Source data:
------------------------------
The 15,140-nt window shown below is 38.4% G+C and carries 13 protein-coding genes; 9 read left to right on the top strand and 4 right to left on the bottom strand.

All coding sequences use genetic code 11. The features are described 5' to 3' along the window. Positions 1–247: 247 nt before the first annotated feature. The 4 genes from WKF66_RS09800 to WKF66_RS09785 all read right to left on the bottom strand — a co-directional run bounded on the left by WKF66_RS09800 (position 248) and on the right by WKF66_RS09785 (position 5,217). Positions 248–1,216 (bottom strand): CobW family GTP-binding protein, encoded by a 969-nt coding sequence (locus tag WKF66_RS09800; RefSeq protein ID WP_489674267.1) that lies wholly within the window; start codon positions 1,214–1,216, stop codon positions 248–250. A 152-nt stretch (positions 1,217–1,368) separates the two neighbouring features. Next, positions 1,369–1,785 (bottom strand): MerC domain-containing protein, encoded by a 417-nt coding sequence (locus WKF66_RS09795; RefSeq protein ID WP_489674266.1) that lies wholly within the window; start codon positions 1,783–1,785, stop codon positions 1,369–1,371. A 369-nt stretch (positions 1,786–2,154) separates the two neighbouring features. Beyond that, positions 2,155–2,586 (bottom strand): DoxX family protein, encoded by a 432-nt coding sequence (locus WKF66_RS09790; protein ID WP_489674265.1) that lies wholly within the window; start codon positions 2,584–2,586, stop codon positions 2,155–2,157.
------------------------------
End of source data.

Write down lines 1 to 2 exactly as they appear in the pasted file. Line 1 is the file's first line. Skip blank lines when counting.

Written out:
The 15,140-nt window shown below is 38.4% G+C and carries 13 protein-coding genes; 9 read left to right on the top strand and 4 right to left on the bottom strand.

All coding sequences use genetic code 11. The features are described 5' to 3' along the window. Positions 1–247: 247 nt before the first annotated feature. The 4 genes from WKF66_RS09800 to WKF66_RS09785 all read right to left on the bottom strand — a co-directional run bounded on the left by WKF66_RS09800 (position 248) and on the right by WKF66_RS09785 (position 5,217). Positions 248–1,216 (bottom strand): CobW family GTP-binding protein, encoded by a 969-nt coding sequence (locus tag WKF66_RS09800; RefSeq protein ID WP_489674267.1) that lies wholly within the window; start codon positions 1,214–1,216, stop codon positions 248–250. A 152-nt stretch (positions 1,217–1,368) separates the two neighbouring features. Next, positions 1,369–1,785 (bottom strand): MerC domain-containing protein, encoded by a 417-nt coding sequence (locus WKF66_RS09795; RefSeq protein ID WP_489674266.1) that lies wholly within the window; start codon positions 1,783–1,785, stop codon positions 1,369–1,371. A 369-nt stretch (positions 1,786–2,154) separates the two neighbouring features. Beyond that, positions 2,155–2,586 (bottom strand): DoxX family protein, encoded by a 432-nt coding sequence (locus WKF66_RS09790; protein ID WP_489674265.1) that lies wholly within the window; start codon positions 2,584–2,586, stop codon positions 2,155–2,157.